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Cambridge Institute for Medical Research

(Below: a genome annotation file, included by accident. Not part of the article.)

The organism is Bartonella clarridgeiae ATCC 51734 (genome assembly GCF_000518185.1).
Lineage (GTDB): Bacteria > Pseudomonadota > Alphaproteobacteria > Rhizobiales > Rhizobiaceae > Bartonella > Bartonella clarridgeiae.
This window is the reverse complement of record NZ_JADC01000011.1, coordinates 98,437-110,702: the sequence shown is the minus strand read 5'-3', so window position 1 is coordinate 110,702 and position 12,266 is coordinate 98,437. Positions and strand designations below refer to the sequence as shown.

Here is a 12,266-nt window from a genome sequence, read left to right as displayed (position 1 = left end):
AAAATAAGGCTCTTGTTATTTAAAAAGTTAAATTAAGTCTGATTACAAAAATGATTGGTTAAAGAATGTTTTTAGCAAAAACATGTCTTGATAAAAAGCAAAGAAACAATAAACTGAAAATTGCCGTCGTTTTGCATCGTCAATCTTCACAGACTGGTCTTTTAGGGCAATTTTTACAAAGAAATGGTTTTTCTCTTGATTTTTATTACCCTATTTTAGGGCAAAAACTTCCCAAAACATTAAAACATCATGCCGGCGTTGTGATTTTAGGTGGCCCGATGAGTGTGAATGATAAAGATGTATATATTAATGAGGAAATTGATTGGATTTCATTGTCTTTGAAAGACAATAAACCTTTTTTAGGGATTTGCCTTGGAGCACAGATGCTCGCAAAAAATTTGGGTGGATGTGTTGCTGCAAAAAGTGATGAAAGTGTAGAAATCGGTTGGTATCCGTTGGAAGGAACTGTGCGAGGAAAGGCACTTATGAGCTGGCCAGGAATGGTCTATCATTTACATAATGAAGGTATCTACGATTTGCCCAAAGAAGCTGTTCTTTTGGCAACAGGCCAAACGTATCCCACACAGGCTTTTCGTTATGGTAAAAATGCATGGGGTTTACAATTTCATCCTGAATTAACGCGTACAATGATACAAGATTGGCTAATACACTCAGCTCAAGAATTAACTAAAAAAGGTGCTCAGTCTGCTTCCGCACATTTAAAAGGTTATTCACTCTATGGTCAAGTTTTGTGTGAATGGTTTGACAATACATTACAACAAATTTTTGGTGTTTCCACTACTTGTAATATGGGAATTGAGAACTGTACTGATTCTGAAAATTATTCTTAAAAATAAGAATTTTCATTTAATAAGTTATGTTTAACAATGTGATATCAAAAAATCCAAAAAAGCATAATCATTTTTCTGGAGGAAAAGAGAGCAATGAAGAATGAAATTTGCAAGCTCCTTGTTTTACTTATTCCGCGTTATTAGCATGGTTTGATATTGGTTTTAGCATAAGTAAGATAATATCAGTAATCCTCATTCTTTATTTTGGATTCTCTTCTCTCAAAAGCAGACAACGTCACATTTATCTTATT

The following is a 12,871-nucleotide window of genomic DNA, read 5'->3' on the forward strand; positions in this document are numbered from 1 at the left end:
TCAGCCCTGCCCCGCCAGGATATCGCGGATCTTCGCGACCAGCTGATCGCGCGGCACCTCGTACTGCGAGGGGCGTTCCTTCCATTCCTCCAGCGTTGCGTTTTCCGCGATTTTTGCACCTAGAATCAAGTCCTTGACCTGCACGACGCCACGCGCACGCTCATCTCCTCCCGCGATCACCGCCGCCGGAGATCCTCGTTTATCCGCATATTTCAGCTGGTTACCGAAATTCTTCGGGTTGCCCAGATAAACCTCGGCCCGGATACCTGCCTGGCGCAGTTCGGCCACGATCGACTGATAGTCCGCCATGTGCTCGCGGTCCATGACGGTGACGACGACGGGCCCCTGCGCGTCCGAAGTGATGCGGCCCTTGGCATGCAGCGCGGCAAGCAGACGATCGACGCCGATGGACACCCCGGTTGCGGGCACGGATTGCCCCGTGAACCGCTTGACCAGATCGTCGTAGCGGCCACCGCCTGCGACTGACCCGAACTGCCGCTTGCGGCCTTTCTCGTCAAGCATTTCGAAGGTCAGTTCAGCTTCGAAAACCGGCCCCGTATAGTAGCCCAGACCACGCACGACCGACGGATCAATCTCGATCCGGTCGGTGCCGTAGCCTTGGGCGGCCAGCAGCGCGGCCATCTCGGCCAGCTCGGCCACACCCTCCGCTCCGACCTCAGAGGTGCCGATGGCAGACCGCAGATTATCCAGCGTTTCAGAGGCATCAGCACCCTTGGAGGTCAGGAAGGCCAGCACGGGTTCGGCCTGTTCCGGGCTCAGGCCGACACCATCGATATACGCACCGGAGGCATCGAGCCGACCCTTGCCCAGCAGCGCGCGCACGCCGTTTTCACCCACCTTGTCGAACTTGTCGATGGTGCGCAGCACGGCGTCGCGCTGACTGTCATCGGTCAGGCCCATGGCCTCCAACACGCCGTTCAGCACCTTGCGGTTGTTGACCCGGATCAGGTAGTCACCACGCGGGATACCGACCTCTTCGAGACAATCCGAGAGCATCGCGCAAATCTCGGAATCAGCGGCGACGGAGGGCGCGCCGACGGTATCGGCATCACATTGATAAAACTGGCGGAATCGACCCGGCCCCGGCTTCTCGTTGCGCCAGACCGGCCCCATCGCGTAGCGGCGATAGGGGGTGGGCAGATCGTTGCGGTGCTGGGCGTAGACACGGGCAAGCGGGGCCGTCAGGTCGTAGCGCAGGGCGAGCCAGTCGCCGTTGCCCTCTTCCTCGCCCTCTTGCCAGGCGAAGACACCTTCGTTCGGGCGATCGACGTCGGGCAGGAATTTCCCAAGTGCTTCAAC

Alpha-1-antitrypsin (α1AT) deficiency is a rare genetic disease which can cause chronic obstructive pulmonary disease and liver cirrhosis. This condition is understood to arise from the intracellular retention of mutant polymeric α1AT, but it is growingly apparent that circulating α1AT polymers also contribute to disease by acting as chemoattractants for neutrophils. A new CIMR publication in Cell Reports has shed light on the origins of these α1AT polymers. Dr Adriana Ordóñez and colleagues from the Ron lab, together with Prof. Stefan Marciniak report on a genome-wide CRISPR-Cas9 screen for genes affecting the intracellular production of disease-causing α1AT polymers. Their surprising discovery was that ER cargo receptors LMAN1 and SURF4 contribute to the export and secretion of α1AT polymers as well as monomers. Polymer retention by ER quality control systems therefore may be less efficient than widely believed and active secretion of polymers may contribute to the clinical manifestations associated with polymerogenic mutations in α1AT.